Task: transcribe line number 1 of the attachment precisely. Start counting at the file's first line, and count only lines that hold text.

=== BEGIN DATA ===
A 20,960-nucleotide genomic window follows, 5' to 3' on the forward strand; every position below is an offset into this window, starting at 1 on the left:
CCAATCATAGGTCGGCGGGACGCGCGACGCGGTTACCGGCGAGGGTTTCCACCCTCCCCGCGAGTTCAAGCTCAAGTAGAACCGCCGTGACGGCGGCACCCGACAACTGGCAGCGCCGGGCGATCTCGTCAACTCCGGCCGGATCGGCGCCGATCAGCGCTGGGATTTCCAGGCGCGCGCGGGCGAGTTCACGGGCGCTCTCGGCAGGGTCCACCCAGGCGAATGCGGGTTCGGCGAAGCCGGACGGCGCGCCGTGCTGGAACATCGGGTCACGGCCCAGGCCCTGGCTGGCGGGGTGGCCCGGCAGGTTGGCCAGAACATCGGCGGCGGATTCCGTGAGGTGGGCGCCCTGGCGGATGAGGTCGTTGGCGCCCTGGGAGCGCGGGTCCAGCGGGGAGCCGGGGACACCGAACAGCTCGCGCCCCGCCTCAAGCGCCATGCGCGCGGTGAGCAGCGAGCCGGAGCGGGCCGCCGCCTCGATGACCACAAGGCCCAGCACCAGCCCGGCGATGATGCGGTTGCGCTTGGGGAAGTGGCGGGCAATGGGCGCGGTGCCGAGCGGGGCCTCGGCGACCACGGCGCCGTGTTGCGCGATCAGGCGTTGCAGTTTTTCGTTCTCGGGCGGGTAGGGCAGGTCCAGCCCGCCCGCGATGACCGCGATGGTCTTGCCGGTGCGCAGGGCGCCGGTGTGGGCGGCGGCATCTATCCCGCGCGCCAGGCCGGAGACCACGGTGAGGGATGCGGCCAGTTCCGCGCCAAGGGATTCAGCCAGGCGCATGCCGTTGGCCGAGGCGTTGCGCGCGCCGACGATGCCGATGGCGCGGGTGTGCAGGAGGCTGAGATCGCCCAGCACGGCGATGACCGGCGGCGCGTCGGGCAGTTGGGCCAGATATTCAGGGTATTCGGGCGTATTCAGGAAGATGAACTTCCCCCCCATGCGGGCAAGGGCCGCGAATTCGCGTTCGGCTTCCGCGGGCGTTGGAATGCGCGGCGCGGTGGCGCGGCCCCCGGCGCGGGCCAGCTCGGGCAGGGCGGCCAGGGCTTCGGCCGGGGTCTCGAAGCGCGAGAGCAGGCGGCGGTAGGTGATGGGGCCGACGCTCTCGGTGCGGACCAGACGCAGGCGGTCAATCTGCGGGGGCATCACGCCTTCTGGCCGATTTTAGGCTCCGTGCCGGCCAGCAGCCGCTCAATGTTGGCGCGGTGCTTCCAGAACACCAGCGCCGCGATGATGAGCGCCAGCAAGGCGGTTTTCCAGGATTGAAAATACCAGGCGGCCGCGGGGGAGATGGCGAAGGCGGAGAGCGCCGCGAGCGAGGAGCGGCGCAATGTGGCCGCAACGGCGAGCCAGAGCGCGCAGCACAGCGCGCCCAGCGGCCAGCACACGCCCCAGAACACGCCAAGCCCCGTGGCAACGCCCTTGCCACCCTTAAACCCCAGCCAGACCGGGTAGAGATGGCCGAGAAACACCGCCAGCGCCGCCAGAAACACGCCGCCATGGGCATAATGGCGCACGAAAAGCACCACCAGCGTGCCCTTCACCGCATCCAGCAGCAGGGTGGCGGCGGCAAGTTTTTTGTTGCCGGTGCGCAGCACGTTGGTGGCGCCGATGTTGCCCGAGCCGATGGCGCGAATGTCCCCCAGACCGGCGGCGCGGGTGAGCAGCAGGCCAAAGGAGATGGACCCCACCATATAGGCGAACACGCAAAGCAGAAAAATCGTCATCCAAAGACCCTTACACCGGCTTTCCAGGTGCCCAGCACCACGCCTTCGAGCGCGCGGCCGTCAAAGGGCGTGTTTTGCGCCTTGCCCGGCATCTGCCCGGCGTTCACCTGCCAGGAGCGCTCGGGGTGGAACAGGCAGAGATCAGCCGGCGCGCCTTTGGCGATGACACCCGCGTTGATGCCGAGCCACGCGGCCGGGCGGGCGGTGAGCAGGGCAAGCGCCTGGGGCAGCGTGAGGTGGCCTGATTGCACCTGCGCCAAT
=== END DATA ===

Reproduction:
A 20,960-nucleotide genomic window follows, 5' to 3' on the forward strand; every position below is an offset into this window, starting at 1 on the left: